Sleigh Bells

Jessica Rabbit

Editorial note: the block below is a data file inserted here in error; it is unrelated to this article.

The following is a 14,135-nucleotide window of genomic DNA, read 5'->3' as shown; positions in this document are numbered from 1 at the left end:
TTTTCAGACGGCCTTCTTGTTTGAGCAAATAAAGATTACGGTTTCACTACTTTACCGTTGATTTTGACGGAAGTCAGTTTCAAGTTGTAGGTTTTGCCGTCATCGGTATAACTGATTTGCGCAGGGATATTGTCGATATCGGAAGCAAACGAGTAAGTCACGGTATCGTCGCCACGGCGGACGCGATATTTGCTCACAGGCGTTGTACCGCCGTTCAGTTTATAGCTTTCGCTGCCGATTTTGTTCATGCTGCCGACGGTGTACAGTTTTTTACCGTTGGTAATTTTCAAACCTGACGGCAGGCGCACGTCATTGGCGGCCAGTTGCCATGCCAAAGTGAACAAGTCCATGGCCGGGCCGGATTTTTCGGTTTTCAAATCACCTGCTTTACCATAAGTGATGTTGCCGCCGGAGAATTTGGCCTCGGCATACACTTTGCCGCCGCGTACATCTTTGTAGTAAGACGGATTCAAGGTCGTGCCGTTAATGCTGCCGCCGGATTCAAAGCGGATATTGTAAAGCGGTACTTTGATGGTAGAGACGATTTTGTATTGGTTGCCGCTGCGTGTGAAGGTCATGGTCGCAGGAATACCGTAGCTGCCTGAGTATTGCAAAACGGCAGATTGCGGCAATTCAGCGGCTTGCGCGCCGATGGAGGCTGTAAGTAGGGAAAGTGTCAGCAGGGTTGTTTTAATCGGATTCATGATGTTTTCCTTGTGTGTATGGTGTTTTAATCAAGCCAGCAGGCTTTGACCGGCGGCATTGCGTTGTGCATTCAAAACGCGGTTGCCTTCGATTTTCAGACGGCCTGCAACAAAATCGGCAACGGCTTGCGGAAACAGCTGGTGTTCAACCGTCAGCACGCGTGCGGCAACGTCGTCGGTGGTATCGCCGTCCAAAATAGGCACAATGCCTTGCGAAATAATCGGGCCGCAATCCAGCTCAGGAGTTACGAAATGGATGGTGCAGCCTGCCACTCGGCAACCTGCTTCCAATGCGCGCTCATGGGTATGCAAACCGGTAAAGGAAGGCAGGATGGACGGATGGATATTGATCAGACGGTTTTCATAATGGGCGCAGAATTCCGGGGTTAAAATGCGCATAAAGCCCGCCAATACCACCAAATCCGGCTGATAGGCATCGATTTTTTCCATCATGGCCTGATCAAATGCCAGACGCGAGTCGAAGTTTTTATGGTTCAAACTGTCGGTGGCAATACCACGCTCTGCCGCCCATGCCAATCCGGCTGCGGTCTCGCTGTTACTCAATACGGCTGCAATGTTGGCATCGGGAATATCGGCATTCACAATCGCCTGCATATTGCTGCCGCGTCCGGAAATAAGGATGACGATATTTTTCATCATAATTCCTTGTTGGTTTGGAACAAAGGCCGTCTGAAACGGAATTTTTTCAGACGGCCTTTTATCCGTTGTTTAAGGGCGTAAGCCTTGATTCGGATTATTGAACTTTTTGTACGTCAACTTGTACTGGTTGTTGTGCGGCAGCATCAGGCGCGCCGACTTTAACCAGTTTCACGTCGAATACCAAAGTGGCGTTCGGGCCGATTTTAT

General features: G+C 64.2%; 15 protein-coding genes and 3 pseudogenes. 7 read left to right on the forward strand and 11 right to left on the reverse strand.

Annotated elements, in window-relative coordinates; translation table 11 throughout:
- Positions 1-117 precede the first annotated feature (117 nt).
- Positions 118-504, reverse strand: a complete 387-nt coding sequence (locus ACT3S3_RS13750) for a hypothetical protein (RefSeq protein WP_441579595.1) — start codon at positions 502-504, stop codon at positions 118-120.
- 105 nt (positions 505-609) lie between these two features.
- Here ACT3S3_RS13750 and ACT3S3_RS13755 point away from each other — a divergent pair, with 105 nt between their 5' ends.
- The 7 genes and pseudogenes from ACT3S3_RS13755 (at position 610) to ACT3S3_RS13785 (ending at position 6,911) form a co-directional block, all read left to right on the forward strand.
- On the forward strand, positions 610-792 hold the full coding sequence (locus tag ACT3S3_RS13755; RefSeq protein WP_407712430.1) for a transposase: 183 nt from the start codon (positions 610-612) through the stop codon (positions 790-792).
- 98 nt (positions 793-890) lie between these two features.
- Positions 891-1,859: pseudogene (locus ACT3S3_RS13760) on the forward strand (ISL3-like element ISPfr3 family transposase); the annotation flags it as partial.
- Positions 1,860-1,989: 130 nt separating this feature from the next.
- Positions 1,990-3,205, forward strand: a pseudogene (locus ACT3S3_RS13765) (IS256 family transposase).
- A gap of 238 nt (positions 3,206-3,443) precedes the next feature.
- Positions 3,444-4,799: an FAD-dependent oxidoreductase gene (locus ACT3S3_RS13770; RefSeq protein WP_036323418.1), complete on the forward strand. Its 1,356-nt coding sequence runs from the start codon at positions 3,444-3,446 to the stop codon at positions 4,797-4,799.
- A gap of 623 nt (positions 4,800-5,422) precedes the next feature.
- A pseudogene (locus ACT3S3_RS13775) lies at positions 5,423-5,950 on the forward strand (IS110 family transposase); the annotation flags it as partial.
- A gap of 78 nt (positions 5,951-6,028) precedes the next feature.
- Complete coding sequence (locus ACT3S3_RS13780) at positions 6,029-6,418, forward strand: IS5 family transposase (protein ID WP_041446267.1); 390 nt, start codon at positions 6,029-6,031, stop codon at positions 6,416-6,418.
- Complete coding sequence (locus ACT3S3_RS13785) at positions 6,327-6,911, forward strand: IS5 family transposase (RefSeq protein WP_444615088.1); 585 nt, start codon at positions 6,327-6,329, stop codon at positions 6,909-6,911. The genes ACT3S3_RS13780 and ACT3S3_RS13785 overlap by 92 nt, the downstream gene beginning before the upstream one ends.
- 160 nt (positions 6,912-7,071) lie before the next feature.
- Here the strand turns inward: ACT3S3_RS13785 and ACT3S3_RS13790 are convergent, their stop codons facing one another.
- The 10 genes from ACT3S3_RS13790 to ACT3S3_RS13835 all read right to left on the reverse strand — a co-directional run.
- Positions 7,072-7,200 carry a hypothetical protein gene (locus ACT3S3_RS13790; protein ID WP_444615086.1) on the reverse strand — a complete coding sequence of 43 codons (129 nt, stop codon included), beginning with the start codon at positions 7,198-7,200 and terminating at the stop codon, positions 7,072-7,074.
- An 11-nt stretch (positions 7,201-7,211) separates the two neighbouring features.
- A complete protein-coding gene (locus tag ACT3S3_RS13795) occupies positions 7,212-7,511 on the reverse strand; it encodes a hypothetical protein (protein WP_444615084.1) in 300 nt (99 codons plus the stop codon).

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For Sleigh Bells, the blurring boundaries between pop's mainstream and underground were a blessing and a curse. Though they cranked out three albums of subversive sweetness and noise in as many years, Top 40 pop caught up with them almost as quickly: Demi Lovato's 2015 album Confident featured a song that sounded similar enough to their work that they sued for copyright infringement. More importantly, by the time they released Bitter Rivals, it felt like Derek Miller and Alexis Krauss had exhausted their music's extremes. During the years between that album and Jessica Rabbit -- a gap as long as the time it took to make all their other albums -- the duo recalibrated, borrowing some of the gloss from the mainstream pop so fond of Krauss and Miller's rough edges. The duo began splicing the opposite sides of their sound on Bitter Rivals, and they continue the trend even more creatively on their fourth full-length: instead of just tweaking their dynamics, they play fast and loose with the most conventional and experimental parts of their music. Sometimes the results are outlandish, even by Miller and Krauss' standards: "Throw Me Down the Stairs," which combines '80s metal riffs with ambient passages, is one of their wildest pastiches yet. Other times, they're almost straightforward; "Baptism by Fire" delivers sparkly pop that makes the most of Krauss' vocals. More than ever, her voice is the anchor for Sleigh Bells' stylistic swings. "I'm loyal -- for now," she sings at one point on Jessica Rabbit, capturing the moment-to-moment existence within their songs. It also feels like there's more purpose, and righteous anger, anchoring their experiments. Authenticity is a major theme, with Krauss crooning "the real thing" over guitar outbursts on "It's Just Us Now" and comparing blood to plastic on "Lightning Turns Sawdust Gold." Though the duo excel at putting their contents under pressure on songs like "Crucible" and "Rule Number One," where the riffs ripple like shockwaves, Sleigh Bells also allow listeners a few more breathers. The "uh oh"s that punctuate "Hyper Dark"'s shattered balladry hint at Jessica Rabbit's state of emergency, while "Torn Clean" is one of the band's prettiest songs yet. Contrasts like these have been Sleigh Bells' modus operandi since the beginning, but Jessica Rabbit's mix of brashness and finesse proves they can still thrill.

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